“You do not have permission to open this file.”  This error is always, always, always in reference to insufficient permissions on a shared folder or file, usually a forms or reports dictionary.  This behavior could happen when users are forcibly disconnected from a network resource, or unsynchronized AD Catalog Server permissions are accessed causing a conflict in access rights.  We usually see it when a new GP user has not been granted sufficient rights (Read/Write/Modify) in the shared file area (usually GPShare).  This issue may also present itself as an “Unknown Dictionary Error” if it appears prior to SQL login.
The GP launch chain of events is as follows:
  1. GP opens with Dynamics.exe calling business logic dictionaries listed in the Dynamics.set file.  Some of these paths may be on a different server.  No SQL connection is attempted, requested, or required at this point.
    1. If all dictionaries are accessible and open for read/write operations,  the application launch proceeds to validate the SQL user.  If dictionaries do not have proper permissions or are inaccessible, the login fails with the “You do not have permission to open this file” error.  Note that depending on domain file sharing policies, if a terminal server still shows the user running a copy of Dynamics.exe, a domain group policy may deny the user access to a second copy of the file, which would yield the same error since access would be specifically denied.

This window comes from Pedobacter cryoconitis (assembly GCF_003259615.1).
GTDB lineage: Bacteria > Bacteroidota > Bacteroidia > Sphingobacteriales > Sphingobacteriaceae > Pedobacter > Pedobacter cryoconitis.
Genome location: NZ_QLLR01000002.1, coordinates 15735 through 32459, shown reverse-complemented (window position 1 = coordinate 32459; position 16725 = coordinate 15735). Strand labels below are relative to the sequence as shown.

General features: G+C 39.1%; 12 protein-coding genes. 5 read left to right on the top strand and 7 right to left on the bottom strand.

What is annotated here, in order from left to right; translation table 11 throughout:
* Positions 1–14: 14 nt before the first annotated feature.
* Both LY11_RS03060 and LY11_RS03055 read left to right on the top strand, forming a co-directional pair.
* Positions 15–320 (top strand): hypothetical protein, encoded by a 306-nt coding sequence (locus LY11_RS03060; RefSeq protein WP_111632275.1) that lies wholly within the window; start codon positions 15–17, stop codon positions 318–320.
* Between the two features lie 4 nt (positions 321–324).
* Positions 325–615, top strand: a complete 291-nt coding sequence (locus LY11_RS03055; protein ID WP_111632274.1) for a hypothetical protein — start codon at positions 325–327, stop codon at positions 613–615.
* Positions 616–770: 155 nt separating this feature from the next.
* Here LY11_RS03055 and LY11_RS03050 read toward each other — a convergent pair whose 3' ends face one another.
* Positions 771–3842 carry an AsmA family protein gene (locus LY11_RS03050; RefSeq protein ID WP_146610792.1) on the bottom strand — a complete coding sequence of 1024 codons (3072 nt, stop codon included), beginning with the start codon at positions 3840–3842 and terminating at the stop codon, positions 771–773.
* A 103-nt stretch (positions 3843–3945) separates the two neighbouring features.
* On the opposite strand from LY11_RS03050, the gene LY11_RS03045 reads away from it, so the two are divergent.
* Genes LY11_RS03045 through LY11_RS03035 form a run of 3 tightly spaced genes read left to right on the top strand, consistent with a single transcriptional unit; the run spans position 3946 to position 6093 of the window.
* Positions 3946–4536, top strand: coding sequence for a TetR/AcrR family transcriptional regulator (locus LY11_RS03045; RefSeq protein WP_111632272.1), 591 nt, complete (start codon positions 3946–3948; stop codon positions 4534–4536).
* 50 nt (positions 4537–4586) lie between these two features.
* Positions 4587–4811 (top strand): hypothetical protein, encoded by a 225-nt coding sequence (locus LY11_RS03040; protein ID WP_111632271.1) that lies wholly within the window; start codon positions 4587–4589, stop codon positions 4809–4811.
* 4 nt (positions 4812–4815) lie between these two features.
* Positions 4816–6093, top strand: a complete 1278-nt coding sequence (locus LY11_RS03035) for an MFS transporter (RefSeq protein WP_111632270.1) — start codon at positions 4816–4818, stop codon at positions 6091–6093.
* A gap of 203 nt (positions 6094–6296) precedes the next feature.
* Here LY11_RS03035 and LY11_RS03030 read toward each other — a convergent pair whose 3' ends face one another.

2. Once Dynamics.exe loads all the logic specified by the SET file, the SQL login screen opens for the user.
  3. Data is provided by the SQL Server databases, and windows are loaded from the logic dictionaries mentioned in #1 above.
  4. To finish the operations scenario, GP transactions are client/server, with GP requesting as much data as necessary to satisfy the query which is then processed on either client or server depending on the transaction.  This is done through many ‘top 25’ queries until the desired data has been received to guard against large blocks of data transmitting at one time possibly overloading the network.  This constant request for data and the validations against it are the reason that server and client must reside on the same LAN.